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Honor Societies

Beta Phi Mu

Beta Phi Mu is an international honor society that recognizes academic excellence and distinguished achievement in the field of library studies and information science. The society also sponsors and supports professional and scholarly projects, research, and publications related to librarianship, information science, and library studies.


Every year Beta Phi Mu awards several grants, scholarships, and fellowships to students of library and information science. The Sarah Rebecca Reed Scholarship of $1,500 and the Blanche E. Woolls Scholarship of $1,000 are awarded to students who are just beginning graduate studies in information science. The $1,000 Harold Lancour Scholarship for Foreign Study is awarded to a professional librarian or library student who wishes to study a foreign library or program, attend a foreign library school, or do research on library science in a foreign country. The $750 Frank B. Sessa Scholarship for Continuing Professional Education is given to a member of Beta Phi Mu who wants to augment his or her professional skills through additional study. The $1,500 Beta Phi Mu Doctoral Dissertation Scholarship and the $3,000 Eugene Garfield Doctoral Dissertation Fellowship are awarded to doctoral students in library and information science who are working on their dissertations. The Society usually awards several dissertation fellowships each year. Individual Beta Phi Mu chapters may also award scholarship, grants, and awards to their own members.

In 1998, in recognition of the society's fiftieth anniversary, Beta Phi Mu inaugurated an annual Distinguished Lecture Series. Each year an outstanding professional member of Beta Phi Mu is invited to present a lecture on a topic of interest to members of the library and information science field. The lecture is usually given during the annual national conference of the American Library Association.

Beta Phi Mu publishes a semiannual national newsletter, which is sent to all members. Some chapters also publish their own newsletters. In 1990, the society began publishing a series of monographs about the history of libraries and library science in America. Profits from monograph sales fund the Beta Phi Mu Distinguished Lecture Series. From 1952 to 1989 the society also published a series of chapbooks intended to provide exemplary examples of graphic artistry, typography, and book binding.


Beta Phi Mu is governed by an executive board consisting of a president, vice president, immediate past president, two directors-at-large, and six directors. Board officers are elected annually by mail ballot. Directors are selected by an assembly of representatives from each chapter. The executive board meets twice a year, usually in conjunction with the American Library Association's midwinter meeting and annual conference. An appointed executive director and treasurer carry out the administrative duties of the society. The president and board appoint members to both ad hoc and standing committees.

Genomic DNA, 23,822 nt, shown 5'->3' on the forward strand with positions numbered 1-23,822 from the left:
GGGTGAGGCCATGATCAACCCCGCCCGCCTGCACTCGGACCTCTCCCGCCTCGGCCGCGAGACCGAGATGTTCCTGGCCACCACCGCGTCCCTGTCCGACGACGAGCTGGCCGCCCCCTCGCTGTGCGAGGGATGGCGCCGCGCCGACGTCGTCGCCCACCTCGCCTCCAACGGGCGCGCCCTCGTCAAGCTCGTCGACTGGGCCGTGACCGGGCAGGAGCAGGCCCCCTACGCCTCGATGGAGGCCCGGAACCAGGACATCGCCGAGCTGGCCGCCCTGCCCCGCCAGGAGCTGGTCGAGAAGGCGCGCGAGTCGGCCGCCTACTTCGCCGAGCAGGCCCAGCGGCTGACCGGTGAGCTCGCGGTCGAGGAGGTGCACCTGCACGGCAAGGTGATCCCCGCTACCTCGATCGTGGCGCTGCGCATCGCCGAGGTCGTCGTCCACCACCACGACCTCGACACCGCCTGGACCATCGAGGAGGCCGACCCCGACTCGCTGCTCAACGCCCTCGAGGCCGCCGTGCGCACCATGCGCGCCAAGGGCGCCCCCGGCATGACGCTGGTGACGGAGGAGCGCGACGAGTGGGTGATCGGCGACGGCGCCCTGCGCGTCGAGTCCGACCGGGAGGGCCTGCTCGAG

Membership. There are three categories of Beta Phi Mu membership: membership-at-large, membership with chapter affiliation, and honorary membership. Membership requirements include a scholastic average no lower than 3.75 and completion of all requirements leading to a master's degree from a library and information sciences school accredited by the American Library Association. Candidates for membership must also be recommended by the faculty of the school attended. Graduates from schools outside the United States and Canada may be accepted for membership upon the approval of the society's executive board.

The membership initiation fee is the primary source of funding for Beta Phi Mu activities. Members do not pay annual dues to the national society, but individual chapters may levy dues. Revenue is also derived from private donations, from the sale of the society's monograph series, and from the sale of society pins and other products.


Beta Phi Mu was founded in 1948 at an informal gathering of librarians and library school faculty at the University of Illinois. Twelve students from the University of Illinois Library School were invited to consider founding an honor society, with the faculty serving as sponsors. These students became the charter members of Beta Phi Mu, with Rolland Steven serving as the first Beta Phi Mu president and Harold Lancour as the first executive secretary. The founders chose the motto Aliis inserviendo consumer (Latin for "consumed in the service of others") as the Beta Phi Mu motto to express the professional librarian's ethic of dedicated service. The following year, thirty-four members of the graduating class of the University of Illinois Library School were initiated into the society. In 1969 Beta Phi Mu became a member of American Association of College Honor Societies. Beta Phi Mu became an affiliate of the American Library Association in 1997. By 2001 Beta Phi Mu had forty-three active chapters in the United States and Canada.




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